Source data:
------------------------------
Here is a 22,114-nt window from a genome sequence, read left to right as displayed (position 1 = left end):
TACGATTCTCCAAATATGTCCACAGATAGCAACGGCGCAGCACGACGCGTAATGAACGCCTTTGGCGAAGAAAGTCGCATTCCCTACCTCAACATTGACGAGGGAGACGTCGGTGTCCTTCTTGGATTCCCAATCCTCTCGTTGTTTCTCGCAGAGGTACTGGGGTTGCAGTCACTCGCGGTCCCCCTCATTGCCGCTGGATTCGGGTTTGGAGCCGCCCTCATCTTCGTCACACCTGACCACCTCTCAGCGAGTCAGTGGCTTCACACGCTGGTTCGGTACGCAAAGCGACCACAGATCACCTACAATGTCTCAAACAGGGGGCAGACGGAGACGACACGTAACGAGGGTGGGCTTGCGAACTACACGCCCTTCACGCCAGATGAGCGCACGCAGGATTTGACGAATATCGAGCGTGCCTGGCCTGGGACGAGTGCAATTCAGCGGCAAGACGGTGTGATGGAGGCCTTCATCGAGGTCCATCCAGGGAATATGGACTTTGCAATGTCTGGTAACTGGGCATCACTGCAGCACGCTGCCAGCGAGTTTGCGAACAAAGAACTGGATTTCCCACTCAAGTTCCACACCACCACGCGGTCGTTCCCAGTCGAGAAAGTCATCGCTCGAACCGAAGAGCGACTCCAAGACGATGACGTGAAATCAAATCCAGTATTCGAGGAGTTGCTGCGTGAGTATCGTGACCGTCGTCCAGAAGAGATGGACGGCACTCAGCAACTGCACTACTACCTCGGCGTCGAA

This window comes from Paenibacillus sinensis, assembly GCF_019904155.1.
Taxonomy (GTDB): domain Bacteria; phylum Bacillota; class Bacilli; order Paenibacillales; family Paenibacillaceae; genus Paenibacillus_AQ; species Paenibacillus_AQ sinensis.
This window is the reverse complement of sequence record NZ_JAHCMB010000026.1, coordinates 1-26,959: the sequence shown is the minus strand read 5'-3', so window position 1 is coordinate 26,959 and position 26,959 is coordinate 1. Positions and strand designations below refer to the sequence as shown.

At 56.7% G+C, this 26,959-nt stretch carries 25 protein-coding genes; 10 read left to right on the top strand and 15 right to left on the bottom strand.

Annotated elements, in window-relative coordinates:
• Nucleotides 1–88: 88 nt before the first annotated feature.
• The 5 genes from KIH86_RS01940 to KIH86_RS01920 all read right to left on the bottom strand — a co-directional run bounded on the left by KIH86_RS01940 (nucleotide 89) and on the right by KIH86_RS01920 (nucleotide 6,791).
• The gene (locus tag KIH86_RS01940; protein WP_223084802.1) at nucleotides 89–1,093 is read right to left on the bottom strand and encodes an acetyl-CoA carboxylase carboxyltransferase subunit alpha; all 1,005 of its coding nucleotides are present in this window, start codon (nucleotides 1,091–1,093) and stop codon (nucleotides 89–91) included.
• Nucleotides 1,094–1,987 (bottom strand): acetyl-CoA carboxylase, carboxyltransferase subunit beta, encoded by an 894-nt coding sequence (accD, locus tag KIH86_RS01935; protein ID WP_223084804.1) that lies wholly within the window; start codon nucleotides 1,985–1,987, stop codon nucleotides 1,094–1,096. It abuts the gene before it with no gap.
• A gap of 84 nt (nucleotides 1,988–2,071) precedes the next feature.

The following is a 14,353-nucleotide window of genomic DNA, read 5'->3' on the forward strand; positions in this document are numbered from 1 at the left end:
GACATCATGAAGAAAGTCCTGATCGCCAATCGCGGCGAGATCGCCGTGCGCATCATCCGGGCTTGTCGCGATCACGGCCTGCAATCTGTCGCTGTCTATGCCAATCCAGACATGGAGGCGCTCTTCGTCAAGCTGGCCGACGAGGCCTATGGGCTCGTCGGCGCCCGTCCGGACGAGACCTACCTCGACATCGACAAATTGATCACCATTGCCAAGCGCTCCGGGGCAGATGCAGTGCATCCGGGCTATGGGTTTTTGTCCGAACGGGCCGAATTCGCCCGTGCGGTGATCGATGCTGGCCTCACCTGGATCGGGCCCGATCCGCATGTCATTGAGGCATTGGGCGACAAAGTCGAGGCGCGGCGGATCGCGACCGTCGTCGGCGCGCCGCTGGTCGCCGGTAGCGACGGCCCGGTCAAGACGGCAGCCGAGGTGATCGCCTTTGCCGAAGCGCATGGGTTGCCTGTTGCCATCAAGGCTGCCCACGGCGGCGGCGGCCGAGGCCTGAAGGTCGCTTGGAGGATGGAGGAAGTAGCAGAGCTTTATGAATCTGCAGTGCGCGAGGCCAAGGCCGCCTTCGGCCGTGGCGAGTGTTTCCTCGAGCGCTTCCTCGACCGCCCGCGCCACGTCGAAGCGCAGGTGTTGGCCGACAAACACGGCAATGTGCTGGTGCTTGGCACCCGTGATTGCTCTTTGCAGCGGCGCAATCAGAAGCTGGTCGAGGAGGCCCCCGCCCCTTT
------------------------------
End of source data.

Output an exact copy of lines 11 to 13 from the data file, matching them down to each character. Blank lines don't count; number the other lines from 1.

• Nucleotides 1,094–1,987 (bottom strand): acetyl-CoA carboxylase, carboxyltransferase subunit beta, encoded by an 894-nt coding sequence (accD, locus tag KIH86_RS01935; protein ID WP_223084804.1) that lies wholly within the window; start codon nucleotides 1,985–1,987, stop codon nucleotides 1,094–1,096. It abuts the gene before it with no gap.
• A gap of 84 nt (nucleotides 1,988–2,071) precedes the next feature.

The following is a 14,353-nucleotide window of genomic DNA, read 5'->3' on the forward strand; positions in this document are numbered from 1 at the left end: